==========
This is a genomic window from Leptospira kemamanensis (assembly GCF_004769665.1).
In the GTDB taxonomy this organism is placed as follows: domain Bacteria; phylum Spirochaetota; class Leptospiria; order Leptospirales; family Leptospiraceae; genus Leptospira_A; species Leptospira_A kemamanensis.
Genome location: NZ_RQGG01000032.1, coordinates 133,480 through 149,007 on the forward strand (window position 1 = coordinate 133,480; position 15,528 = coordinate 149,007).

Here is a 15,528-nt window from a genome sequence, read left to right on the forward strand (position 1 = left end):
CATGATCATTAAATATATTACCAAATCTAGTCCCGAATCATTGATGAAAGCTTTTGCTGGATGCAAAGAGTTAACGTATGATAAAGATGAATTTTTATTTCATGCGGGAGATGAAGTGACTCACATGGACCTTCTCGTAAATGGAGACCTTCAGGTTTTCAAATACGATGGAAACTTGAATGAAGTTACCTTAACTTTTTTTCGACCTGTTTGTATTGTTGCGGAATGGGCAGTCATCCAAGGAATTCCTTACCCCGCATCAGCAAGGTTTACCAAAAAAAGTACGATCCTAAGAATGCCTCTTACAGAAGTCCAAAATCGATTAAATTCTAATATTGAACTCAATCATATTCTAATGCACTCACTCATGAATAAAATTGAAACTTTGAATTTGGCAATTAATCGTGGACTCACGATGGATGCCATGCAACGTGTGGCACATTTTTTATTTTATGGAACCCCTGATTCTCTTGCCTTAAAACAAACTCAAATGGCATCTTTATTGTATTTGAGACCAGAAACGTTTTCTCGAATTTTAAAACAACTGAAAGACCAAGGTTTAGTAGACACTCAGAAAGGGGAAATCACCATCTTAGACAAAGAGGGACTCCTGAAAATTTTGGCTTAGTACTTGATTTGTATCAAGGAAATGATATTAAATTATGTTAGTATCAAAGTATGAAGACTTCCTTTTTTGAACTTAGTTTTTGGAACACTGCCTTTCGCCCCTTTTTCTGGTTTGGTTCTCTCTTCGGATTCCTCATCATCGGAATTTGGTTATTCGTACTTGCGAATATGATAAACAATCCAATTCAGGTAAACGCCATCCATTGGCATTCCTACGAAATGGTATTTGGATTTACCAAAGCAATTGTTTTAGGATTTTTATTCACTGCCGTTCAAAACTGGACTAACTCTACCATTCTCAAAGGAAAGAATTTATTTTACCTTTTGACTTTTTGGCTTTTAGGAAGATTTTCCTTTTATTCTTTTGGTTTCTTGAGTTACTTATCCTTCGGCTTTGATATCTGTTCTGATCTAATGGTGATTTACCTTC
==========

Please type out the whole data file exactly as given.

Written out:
This is a genomic window from Leptospira kemamanensis (assembly GCF_004769665.1).
In the GTDB taxonomy this organism is placed as follows: domain Bacteria; phylum Spirochaetota; class Leptospiria; order Leptospirales; family Leptospiraceae; genus Leptospira_A; species Leptospira_A kemamanensis.
Genome location: NZ_RQGG01000032.1, coordinates 133,480 through 149,007 on the forward strand (window position 1 = coordinate 133,480; position 15,528 = coordinate 149,007).

Here is a 15,528-nt window from a genome sequence, read left to right on the forward strand (position 1 = left end):
CATGATCATTAAATATATTACCAAATCTAGTCCCGAATCATTGATGAAAGCTTTTGCTGGATGCAAAGAGTTAACGTATGATAAAGATGAATTTTTATTTCATGCGGGAGATGAAGTGACTCACATGGACCTTCTCGTAAATGGAGACCTTCAGGTTTTCAAATACGATGGAAACTTGAATGAAGTTACCTTAACTTTTTTTCGACCTGTTTGTATTGTTGCGGAATGGGCAGTCATCCAAGGAATTCCTTACCCCGCATCAGCAAGGTTTACCAAAAAAAGTACGATCCTAAGAATGCCTCTTACAGAAGTCCAAAATCGATTAAATTCTAATATTGAACTCAATCATATTCTAATGCACTCACTCATGAATAAAATTGAAACTTTGAATTTGGCAATTAATCGTGGACTCACGATGGATGCCATGCAACGTGTGGCACATTTTTTATTTTATGGAACCCCTGATTCTCTTGCCTTAAAACAAACTCAAATGGCATCTTTATTGTATTTGAGACCAGAAACGTTTTCTCGAATTTTAAAACAACTGAAAGACCAAGGTTTAGTAGACACTCAGAAAGGGGAAATCACCATCTTAGACAAAGAGGGACTCCTGAAAATTTTGGCTTAGTACTTGATTTGTATCAAGGAAATGATATTAAATTATGTTAGTATCAAAGTATGAAGACTTCCTTTTTTGAACTTAGTTTTTGGAACACTGCCTTTCGCCCCTTTTTCTGGTTTGGTTCTCTCTTCGGATTCCTCATCATCGGAATTTGGTTATTCGTACTTGCGAATATGATAAACAATCCAATTCAGGTAAACGCCATCCATTGGCATTCCTACGAAATGGTATTTGGATTTACCAAAGCAATTGTTTTAGGATTTTTATTCACTGCCGTTCAAAACTGGACTAACTCTACCATTCTCAAAGGAAAGAATTTATTTTACCTTTTGACTTTTTGGCTTTTAGGAAGATTTTCCTTTTATTCTTTTGGTTTCTTGAGTTACTTATCCTTCGGCTTTGATATCTGTTCTGATCTAATGGTGATTTACCTTC